Harry Potter explained
In this essay taken from the current print edition of the London Review of Books, appearing online exclusively at Books Unlimited, comparative mythologist Wendy Doniger investigates why we love the wizard of Hogwarts.
Young Harry Potter\'s parents are dead. So far, so good: many of the heroes and heroines of the classics of children\'s literature are orphans, while others have invisible, unmentionable or irrelevant parents. The sorrow of grieving, not to mention the terror of helplessness, is quickly glossed over in favour of the joy of a fantasised freedom.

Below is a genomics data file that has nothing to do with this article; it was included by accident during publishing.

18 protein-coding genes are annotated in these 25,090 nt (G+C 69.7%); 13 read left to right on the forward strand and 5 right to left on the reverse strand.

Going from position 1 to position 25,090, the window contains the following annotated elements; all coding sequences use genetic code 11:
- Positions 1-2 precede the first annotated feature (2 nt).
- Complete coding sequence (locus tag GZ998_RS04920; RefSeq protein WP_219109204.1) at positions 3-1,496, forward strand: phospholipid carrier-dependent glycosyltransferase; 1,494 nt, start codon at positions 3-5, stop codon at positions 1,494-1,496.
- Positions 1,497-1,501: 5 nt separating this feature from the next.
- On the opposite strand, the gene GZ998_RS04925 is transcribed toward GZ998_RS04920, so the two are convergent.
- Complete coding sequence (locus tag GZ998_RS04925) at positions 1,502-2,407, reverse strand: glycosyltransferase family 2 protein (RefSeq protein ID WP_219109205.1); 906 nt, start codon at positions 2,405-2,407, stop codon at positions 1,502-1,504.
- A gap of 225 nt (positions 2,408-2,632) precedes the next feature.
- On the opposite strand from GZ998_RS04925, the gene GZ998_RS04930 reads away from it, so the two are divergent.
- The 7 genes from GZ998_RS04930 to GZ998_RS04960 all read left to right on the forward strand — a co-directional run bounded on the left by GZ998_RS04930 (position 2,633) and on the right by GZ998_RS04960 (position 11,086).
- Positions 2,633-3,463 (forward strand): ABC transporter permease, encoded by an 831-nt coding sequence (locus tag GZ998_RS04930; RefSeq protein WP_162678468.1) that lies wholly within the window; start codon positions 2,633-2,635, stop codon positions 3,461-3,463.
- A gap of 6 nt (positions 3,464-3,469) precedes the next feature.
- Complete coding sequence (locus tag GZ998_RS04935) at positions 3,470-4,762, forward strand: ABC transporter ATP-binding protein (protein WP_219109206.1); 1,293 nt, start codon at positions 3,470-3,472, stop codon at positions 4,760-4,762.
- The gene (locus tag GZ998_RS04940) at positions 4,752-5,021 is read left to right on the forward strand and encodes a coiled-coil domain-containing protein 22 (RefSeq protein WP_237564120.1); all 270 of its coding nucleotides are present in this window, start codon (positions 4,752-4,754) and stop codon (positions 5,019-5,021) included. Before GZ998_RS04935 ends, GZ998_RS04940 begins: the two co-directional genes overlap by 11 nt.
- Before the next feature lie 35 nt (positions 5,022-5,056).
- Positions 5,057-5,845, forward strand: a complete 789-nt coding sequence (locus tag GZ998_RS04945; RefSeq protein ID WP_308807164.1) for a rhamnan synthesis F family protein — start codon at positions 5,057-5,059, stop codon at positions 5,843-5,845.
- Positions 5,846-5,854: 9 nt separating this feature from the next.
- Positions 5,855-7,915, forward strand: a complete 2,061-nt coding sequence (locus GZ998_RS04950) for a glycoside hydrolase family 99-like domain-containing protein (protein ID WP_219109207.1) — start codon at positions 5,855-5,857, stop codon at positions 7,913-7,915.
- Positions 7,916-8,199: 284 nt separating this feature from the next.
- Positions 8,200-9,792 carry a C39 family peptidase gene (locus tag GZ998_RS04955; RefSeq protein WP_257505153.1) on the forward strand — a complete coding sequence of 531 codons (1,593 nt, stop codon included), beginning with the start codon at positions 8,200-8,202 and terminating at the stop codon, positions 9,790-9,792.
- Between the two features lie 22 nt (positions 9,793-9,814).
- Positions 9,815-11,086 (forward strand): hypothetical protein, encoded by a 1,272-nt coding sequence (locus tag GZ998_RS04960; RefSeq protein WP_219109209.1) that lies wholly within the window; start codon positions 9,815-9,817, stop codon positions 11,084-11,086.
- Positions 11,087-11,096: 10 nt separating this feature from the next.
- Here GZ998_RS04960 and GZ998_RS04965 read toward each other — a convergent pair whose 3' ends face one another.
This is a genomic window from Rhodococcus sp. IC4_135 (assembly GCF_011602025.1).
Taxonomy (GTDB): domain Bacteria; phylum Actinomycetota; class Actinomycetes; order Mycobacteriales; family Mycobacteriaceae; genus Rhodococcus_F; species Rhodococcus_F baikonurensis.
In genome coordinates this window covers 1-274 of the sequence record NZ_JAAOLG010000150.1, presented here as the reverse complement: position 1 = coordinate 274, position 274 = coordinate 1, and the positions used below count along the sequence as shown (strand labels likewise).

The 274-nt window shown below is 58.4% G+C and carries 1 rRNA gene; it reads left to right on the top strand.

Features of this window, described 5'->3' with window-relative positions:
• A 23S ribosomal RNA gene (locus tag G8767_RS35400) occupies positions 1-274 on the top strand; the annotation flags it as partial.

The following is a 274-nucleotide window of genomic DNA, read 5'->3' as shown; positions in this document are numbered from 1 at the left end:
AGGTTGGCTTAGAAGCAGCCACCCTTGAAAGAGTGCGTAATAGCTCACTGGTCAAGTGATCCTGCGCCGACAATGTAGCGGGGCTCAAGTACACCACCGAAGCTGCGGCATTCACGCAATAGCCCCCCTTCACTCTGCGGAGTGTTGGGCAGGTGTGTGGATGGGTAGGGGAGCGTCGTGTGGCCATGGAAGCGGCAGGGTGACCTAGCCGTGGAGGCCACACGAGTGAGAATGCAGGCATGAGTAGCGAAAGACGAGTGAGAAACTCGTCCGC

Freud called this the Family Romance and argued for its utility in defining your apparent parents as people whom (unlike your real parents) you are allowed to desire or hate. This is the Oedipal configuration, best known from the eponymous case that Freud wrote about, but also from the myth of the birth of the hero explored by Freud\'s disciple, Otto Rank. The child\'s joyful expectation of coming someday into the greatness of his parents sustains him in the present situation of humiliation and impotence.